The first option is to simply reject these iffy orders. The problem with this approach is that if the order wasn't fraud, the rejected customer may be so frustrated, embarrassed or angry that they never shop with the company again. This is a common and expensive problem. In 2016, merchants lost $2 billion more to these false declines of good orders than they did to actual CNP fraud.
The second option is to manually review each suspicious order. In some cases, fraud reviewers have to call the customer to make sure they really did make the purchase. These voice conversations require skill to collect information without seeming accusatory, and they require company resources to make calls at a convenient time for customers no matter what part of the world they're in.
Because manual review is resource-intensive, not all companies can afford to do it in-house. Others try, but find that process stalls the order approval process during the holidays and other busy seasons. Voice AI tools that pass the Turing test could take on some of that workload and, with enough data fed into the system, perhaps become better than humans at spotting subtle verbal clues that indicate fraud. In the meantime, outsourcing to a third-party manual-screening provider can reduce the burden on businesses.
How fraudsters might exploit AI that passes the Turing test
Of course, such advanced voice AI could also be exploited by criminals who want to commit fraud more efficiently. As cybersecurity expert David Gerwitz wrote shortly after Google's voice AI demonstration, more advanced versions of this technology could be used to scam people over the phone. Voice AI that passes the Turing test could, in theory, impersonate consumers calling in orders, customer-service reps calling with questions or specific individuals like politicians appearing to call for donations.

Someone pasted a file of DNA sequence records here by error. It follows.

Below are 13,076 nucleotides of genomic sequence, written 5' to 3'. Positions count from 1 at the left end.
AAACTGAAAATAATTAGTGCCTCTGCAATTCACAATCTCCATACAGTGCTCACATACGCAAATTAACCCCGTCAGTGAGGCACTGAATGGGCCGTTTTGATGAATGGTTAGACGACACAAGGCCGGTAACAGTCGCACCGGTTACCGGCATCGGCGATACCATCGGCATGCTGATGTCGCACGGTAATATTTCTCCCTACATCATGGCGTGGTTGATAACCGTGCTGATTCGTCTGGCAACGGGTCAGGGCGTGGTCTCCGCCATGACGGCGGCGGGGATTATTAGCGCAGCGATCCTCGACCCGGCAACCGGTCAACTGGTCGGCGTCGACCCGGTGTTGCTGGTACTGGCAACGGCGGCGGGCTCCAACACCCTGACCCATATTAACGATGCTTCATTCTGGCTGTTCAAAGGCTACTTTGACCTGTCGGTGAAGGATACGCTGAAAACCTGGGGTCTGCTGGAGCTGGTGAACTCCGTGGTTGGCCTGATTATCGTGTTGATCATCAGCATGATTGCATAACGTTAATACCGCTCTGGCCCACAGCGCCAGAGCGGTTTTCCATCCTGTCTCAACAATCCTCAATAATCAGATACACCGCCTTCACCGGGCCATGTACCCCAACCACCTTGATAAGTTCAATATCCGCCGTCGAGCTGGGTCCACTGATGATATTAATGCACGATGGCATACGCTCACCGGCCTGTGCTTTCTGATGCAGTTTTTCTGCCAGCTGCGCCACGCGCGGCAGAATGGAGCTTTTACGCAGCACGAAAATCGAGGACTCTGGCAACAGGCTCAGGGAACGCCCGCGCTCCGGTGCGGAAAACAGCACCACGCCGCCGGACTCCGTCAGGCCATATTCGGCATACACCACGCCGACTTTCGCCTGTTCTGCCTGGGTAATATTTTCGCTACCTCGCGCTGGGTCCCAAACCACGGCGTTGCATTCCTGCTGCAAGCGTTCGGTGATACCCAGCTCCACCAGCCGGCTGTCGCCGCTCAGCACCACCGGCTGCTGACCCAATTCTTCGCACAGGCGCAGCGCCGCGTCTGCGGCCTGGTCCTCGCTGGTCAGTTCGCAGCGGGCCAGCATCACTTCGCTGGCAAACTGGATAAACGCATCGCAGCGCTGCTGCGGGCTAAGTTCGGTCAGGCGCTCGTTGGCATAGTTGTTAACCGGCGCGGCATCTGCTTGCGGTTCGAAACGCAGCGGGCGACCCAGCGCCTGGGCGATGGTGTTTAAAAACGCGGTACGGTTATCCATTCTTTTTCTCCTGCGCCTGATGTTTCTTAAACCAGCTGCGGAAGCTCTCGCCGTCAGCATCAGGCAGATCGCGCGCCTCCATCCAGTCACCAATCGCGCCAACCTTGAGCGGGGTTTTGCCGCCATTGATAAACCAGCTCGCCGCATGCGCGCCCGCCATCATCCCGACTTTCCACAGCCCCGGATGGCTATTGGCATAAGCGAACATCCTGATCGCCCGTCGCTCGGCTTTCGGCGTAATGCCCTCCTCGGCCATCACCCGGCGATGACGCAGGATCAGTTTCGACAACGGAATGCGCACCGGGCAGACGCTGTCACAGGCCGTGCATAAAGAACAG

AI systems can also be duped by the inclusion of visual or audio messages that make the neural network think it's dealing with the opposite of what it sees or hears, even while things appear normal to humans. Researchers have already shown that they can embed instructions to voice assistants in audio files that humans can't detect. In one case, an audio news story contained “silent” instructions to disable the target's alarm system and unlock the front door. Imagine that sort of attack aimed at e-commerce customer-service AI to override fraud controls and deployed at scale.
It all comes back to humans
These scenarios are far-fetched for now, but it's a given in cybersecurity and fraud prevention that each new advance brings new risks. There's no reason to believe voice AI systems that pass the Turing test will be any different. That means that when companies can finally use Turing-test passing voice AI to protect themselves from fraud, they'll also need to develop safeguards to thwart criminals who want to use that advanced technology against them.
What can small businesses do to get the benefits of today’s AI without incurring needless risk?
First, understand what current AI tools can do. Voice assistant devices, customer service chatbots and fraud-prevention algorithms are powerful tools that can save your business time and money, as long as you combine them with human oversight to prevent breaches, poor customer service or false declines of good orders. Next, be cautious about using AI-powered personal assistants to handle critical business tasks like alarm system management and banking. Finally, keep up with the news about the kinds of AI your business uses to stay informed about new features, functions and security issues as AI gets more sophisticated.